Andrew, smiling, flourishes a fork over his cake. “Grab a bite of this if you want. And try some of these, too.” He pushes the plate of extra goodies toward you, then carefully runs his fork through the chocolate-creamy-fruity layers of the cake.

You concentrate on your pain au chocolat and your tea and on watching him eat. It’s an experience that’s borderline arousing. The way he opens his mouth and closes it around the laden fork; the way the tip of his tongue darts out to flick at a little bit of whipped cream; the way his eyes close as he slowly chews and savors; the hint of a smile as he swallows. He’s a deeply sensual person who revels in the taste of food, the texture of a fabric, the scent of the wind, the pleasures of sex, and you love that about him.

“How is it?” He gestures with his fork at your cup and plate. You have to shake yourself a bit.

“It’s very good!” You point at his cake. “May I?”

Instead of handing over the fork as you expect, he slices off a bite and offers it to you with a teasing smile. He’s not usually quite so… overt, in public. Ireland doesn’t seem to have paparazzi everywhere, at least not in the highways and byways of County Wicklow, but still, people know who he is. And people talk.

You put all of that aside and lean forward, opening your mouth. Andrew feeds you the slice of cake, and you find your eyes closing just as his did, as the flavors melt over your tongue… whipped cream and chocolate ganache, spongey cake and orange liqueur.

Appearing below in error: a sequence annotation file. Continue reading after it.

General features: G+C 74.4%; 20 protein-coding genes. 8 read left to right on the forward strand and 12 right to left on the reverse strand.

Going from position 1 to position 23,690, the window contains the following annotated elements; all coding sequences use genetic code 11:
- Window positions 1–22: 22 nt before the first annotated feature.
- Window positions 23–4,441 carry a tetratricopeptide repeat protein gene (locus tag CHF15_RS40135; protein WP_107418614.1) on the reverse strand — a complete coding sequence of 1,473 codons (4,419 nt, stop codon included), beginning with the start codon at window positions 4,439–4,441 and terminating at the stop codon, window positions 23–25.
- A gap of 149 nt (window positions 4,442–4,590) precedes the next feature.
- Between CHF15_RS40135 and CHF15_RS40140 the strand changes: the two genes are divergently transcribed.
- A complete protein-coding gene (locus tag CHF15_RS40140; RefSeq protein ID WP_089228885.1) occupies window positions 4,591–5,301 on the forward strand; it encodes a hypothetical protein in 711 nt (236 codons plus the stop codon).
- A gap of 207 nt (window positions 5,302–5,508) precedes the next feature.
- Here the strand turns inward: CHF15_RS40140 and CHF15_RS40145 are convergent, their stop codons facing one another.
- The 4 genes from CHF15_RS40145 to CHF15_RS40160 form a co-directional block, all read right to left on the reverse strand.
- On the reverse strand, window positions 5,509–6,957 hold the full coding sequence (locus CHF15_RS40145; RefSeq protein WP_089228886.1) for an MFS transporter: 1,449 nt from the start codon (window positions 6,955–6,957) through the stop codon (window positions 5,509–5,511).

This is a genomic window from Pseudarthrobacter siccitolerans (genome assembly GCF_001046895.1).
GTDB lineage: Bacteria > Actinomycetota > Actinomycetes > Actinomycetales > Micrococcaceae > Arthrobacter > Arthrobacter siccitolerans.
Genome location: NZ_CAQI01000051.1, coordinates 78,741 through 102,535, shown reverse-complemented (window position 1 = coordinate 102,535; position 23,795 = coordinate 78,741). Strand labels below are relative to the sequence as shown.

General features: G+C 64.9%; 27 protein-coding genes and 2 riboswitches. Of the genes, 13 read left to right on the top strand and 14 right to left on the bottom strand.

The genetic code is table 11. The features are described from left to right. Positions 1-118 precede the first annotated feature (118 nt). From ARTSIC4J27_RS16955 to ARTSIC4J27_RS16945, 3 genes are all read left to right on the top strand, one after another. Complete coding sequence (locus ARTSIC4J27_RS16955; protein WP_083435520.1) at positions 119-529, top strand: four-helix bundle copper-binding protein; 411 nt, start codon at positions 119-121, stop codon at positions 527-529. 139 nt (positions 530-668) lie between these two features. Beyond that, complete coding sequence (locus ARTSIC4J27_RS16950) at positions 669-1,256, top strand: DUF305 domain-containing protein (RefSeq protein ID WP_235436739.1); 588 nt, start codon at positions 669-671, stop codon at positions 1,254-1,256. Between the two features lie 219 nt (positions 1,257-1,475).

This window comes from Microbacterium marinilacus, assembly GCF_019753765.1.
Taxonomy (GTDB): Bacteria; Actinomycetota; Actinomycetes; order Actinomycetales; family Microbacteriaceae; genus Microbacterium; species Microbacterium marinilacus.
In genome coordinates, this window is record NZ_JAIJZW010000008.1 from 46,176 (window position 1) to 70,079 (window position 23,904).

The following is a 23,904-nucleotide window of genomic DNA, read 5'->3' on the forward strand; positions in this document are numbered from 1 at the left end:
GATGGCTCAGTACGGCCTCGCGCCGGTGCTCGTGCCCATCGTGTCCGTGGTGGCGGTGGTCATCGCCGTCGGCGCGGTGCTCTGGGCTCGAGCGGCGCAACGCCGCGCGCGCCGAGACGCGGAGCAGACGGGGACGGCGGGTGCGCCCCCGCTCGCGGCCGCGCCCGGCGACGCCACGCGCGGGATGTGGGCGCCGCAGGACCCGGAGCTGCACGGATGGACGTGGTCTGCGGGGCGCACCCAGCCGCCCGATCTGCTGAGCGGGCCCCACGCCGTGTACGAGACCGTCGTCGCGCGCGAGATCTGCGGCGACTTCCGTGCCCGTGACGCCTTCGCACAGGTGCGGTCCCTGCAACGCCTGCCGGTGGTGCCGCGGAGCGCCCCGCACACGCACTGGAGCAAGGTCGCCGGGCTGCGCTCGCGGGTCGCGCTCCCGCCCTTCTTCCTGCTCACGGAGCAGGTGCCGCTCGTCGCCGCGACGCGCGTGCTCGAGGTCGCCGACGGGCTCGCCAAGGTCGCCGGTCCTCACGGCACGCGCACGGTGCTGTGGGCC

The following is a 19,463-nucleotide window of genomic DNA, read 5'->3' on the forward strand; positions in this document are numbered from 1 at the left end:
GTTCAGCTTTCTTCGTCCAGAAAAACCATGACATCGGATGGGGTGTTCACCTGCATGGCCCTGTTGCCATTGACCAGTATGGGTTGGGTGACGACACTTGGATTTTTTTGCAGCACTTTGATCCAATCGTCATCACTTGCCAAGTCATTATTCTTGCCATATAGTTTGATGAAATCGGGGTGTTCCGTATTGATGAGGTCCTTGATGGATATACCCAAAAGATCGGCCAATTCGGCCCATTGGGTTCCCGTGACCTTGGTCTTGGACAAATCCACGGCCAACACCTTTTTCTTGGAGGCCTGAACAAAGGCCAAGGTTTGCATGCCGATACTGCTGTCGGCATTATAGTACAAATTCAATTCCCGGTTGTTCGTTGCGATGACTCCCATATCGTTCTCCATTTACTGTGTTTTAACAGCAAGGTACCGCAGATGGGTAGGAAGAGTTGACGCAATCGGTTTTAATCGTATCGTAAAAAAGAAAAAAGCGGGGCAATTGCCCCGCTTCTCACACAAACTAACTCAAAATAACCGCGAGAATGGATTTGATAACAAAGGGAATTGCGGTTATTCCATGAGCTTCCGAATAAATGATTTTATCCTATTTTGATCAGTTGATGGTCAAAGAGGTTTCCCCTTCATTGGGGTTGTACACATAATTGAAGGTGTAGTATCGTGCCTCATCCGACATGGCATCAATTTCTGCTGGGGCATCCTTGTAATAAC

“Wow,” you manage, after you’ve swallowed the deliciousness and followed it with a reverent sip of chai.


You wind up ordering a second chai as the two of you get to talking. You mention you saw a friend post a poem by Heaney on Facebook. He tells you about finding a couple of vintage vinyls of Billie Holiday in a dusty book-and-antiques shop he visited with his mum. The oblong things covered in chocolate and sprinkled with pumpkin seeds, coconut, and rose petals turn out to be date bars, and they are almost better than the cake. Andrew buys a couple more to take with and stashes the bag in one of his voluminous pockets.

“I want a pair of socks,” you say, and insist on paying for them yourself (since he treated for the yummies). You walk out with two pairs of Happy Hedgehog socks and a green travel mug.

Andrew takes your hand as you wander down the sidewalk to where he parked. His hands are often cold, but not right now; maybe it’s the warmth of the coffee, the cake, the shop. You’re warm and full and ogling the neighborhood like any American tourist when suddenly he tugs at your hand and you stumble together into a narrow alley.

Before you can speak, Andrew pulls you into his arms and kisses you. His lips are chapped and his mouth is sweet and dark, coffee and cake and chocolate, and you burrow into his coat as he devours your mouth, leaning against the stone wall. You know his skin is warm under all his layers of clothing and his hair is warm and fragrant under his hat, but all you can do right now is kiss him back and lay your hand on his cheek, across bare skin and soft beard.

You’re breathless when he lets you go, and so is he. He licks his lips as if to taste you and chai and coconut and date one last time.

“So how fast do you think you can drive back to your place?”

He laughs out loud and takes your hand again.